Secondly, and perhaps more crucially, consumers’ relationships with their banks has evolved. Customers started to prioritise features and value for money over their relationships with established brands. This represents a significant challenge for traditional banks, who have typically been able to rely on cross-generation customers. In this new world, where customers can easily compare and switch between bank accounts at will, financial services are increasingly perceived as utilities, where the relationship with the consumer takes a backseat to features and value. So how does Thredd help banks and businesses with these challenges? 

'Consumers’ relationships with their banks are evolving.

The next step for banks 

The answer for banks lies in understanding their current strengths and limitations and taking a new approach to partnerships to succeed. The blistering pace of change in fintech currently is such that, features which were once thought to be innovative - spending notifications, account controls and card freezing, for example - are now considered to be the basic functionality of any financial services app. As a result, banks, whose product roadmaps might previously have been developed two to three years in advance, are now having to be more agile in how they integrate new services. 

Partnerships will play a key role in this new approach. Incumbents won’t just look for software vendors who can package up and integrate specific solutions, but rather develop long-term relationships with businesses who can help them at every stage of their growth journey. Technological advances such as embedded finance propositions will make the integration between banks and fintechs more seamless than ever before.  

Additionally, initiatives such as PSD2 and ISO 20022 are increasing pressure on banks to break down legacy barriers to partnerships and embrace the benefits of collaboration. Implementing regulatory changes to make it easier for financial institutions to share data, could conversely be a challenge initially for legacy banks, whose previous business models have been staked on capturing consumers with one service (i.e. a current account) before ‘trading them up’ to higher return products such as credit cards and mortgages. Embracing these changes ahead of the curve with the right partners however could establish key foundations for international growth.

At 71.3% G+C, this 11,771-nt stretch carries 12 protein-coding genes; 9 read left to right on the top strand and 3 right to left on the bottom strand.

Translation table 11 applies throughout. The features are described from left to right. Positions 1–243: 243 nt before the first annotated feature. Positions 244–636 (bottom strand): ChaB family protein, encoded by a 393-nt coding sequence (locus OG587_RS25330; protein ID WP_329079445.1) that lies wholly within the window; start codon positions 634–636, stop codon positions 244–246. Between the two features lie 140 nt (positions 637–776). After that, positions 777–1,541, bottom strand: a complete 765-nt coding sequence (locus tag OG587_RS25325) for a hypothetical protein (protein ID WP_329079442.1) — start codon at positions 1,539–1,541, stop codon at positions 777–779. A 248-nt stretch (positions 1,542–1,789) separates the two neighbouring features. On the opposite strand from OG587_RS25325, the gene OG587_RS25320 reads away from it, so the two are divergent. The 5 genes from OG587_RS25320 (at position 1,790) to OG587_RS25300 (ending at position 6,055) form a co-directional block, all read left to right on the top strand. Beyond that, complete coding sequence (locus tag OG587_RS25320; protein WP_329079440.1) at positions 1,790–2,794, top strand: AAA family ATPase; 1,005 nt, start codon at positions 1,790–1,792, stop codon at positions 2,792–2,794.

Embracing changes ahead of the curve with the right partners could establish key foundations for international growth. 

Choosing the right partners 

Selecting the right commercial partnerships will be the new challenge for businesses as they seek to explore relationships with embedded finance and fintech brands. Working with partners such as Thredd which have well-established credentials, not just domestically, but also throughout a multitude of global markets allows, for example, incumbent banks to improve their services at home, and also sets them on the right path for international expansion.  

Partnerships will help drive global growth and provide a launchpad for technological change; through a combination of its own IP and partnerships, for example, Thredd is able to offer forward-thinking solutions such as full-stack mobile FX platforms that banks can leverage and resell.  

And you can be certain that you’ll be in safe hands. Thredd are a trusted and proven partner, right at the centre of the fintech ecosystem. Depended on by global brands like Revolut, Starling and WeLab, and proven as a growth enabler, helping companies reach unicorn status - and in our customer Zilch’s case, double unicorn.  

Thredd’ security standards mean you don’t need to be concerned about security or durability. On top of our PCI DSS L1 accreditation, we are certified for ISO 27001 (which covers information security) and ISO 22301 (which covers business continuity) and we work towards the latest measures in compliance.  

We have a solution that satisfies the rigours and expectations of tier 1 banks as we have passed the test to work with them. As we’ve discussed above, PSD2 and ISO 20022 mean that previous barriers to collaboration are dissolving and the benefits of partnerships are showing with more clarity - particularly the ability for partnerships to help banks future-proof themselves.  

In the financial new normal, banks and businesses need to modernise their tech stack and product offering, or risk being left behind by digital-first competitors. Thanks to progression in technology and regulation however, revising or adding to the product stack is no longer the daunting, costly prospect it once was. By working with specialist providers, such as Thredd in the issuer processing space, businesses can deepen their relationships with customers and deliver better services in the short term while - most importantly - laying the foundations for future growth and innovation.